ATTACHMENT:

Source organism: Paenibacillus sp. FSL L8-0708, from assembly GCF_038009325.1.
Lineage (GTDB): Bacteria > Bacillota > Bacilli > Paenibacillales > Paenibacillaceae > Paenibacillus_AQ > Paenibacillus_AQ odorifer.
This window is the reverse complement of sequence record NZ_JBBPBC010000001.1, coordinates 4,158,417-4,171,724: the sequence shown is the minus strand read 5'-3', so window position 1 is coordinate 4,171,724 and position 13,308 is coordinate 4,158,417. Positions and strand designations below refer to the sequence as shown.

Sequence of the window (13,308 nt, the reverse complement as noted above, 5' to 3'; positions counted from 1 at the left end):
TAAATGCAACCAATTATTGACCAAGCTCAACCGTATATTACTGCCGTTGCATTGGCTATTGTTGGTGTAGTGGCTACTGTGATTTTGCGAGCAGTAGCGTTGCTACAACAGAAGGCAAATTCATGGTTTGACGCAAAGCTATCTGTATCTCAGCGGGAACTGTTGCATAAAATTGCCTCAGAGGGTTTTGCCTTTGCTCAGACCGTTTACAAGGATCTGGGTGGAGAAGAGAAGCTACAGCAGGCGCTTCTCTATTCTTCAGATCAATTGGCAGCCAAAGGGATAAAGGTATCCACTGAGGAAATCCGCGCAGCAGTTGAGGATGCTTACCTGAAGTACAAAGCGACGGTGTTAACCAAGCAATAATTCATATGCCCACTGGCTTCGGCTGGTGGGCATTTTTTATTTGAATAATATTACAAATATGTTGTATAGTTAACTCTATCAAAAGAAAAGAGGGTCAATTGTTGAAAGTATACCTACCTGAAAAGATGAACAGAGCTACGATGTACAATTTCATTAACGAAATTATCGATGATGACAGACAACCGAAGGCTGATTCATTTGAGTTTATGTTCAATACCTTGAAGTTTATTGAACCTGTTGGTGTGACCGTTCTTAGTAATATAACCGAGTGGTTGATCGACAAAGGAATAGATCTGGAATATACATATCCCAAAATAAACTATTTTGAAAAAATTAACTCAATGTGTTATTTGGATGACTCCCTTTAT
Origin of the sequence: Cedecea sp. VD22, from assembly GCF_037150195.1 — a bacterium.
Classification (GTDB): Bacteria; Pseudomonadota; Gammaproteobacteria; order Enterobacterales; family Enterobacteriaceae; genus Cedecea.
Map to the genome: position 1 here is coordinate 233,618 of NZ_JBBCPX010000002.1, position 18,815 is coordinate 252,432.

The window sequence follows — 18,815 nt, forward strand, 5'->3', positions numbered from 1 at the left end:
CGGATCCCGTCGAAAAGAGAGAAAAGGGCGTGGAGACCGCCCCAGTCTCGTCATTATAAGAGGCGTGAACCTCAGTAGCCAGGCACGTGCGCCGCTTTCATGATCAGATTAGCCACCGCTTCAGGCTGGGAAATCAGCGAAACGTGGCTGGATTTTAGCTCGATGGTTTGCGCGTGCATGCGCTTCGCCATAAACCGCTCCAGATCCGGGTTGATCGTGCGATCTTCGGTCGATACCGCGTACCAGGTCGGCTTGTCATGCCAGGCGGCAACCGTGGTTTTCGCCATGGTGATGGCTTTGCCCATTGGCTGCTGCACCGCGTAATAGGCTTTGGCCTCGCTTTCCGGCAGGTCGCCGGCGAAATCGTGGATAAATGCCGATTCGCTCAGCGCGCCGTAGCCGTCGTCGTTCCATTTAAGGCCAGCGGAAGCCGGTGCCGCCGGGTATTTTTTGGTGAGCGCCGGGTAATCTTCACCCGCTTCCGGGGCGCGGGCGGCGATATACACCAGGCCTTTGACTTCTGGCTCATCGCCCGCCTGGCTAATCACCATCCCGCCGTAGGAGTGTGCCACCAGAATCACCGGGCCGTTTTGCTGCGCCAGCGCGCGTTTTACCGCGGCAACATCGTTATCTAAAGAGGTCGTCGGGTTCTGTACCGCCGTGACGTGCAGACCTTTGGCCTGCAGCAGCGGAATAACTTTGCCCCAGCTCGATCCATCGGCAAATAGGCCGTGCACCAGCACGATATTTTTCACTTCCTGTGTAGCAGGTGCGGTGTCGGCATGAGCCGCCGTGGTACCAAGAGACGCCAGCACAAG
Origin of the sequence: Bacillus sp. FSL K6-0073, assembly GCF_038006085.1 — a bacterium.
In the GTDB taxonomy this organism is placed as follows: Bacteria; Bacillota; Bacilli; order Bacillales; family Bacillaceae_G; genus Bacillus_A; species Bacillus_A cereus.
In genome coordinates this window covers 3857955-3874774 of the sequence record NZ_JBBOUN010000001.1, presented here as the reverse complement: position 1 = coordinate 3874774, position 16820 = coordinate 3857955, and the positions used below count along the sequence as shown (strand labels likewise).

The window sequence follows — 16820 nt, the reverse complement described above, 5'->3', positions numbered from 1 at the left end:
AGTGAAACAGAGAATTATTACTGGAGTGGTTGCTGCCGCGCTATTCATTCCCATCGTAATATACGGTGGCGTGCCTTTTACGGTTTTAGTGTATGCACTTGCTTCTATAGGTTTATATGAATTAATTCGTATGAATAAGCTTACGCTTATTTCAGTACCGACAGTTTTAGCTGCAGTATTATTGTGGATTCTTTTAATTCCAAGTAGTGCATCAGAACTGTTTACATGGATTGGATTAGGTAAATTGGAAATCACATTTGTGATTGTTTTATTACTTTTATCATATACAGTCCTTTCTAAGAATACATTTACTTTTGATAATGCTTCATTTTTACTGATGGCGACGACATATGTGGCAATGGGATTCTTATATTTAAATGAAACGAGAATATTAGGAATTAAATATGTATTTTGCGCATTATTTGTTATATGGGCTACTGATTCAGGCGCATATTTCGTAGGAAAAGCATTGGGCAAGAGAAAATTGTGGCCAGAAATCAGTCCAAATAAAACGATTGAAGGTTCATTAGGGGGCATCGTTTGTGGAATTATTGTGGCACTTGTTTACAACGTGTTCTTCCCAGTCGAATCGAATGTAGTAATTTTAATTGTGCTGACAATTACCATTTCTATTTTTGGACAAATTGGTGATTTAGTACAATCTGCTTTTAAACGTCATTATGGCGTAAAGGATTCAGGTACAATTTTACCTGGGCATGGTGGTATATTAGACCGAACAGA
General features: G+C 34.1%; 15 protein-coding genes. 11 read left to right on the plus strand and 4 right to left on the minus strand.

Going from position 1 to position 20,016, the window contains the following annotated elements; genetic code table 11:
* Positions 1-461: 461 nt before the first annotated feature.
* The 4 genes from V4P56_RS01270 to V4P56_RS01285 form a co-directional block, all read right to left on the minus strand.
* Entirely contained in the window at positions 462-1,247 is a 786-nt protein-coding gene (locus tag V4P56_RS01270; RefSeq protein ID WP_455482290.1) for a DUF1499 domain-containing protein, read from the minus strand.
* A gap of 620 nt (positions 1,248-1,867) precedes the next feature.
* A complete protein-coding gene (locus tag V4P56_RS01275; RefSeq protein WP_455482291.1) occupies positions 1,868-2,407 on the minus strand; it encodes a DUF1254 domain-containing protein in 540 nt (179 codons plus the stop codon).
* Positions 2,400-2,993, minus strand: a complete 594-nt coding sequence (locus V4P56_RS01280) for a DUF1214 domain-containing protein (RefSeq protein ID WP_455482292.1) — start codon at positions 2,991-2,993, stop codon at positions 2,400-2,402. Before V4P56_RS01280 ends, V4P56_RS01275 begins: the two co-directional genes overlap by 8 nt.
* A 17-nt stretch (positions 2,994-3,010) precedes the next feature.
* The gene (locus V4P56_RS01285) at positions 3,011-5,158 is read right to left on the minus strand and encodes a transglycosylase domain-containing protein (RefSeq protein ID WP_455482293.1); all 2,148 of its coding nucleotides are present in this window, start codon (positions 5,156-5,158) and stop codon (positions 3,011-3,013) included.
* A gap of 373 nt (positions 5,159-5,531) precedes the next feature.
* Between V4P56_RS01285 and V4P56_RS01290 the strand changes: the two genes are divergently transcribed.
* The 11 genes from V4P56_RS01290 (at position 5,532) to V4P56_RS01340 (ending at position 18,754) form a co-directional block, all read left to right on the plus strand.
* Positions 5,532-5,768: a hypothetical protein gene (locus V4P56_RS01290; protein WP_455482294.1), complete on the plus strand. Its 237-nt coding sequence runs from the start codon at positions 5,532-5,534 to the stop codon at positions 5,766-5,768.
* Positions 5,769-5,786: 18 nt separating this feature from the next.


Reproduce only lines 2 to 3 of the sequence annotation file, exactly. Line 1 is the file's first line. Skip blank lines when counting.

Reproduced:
Lineage (GTDB): Bacteria > Bacillota > Bacilli > Paenibacillales > Paenibacillaceae > Paenibacillus_AQ > Paenibacillus_AQ odorifer.
This window is the reverse complement of sequence record NZ_JBBPBC010000001.1, coordinates 4,158,417-4,171,724: the sequence shown is the minus strand read 5'-3', so window position 1 is coordinate 4,171,724 and position 13,308 is coordinate 4,158,417. Positions and strand designations below refer to the sequence as shown.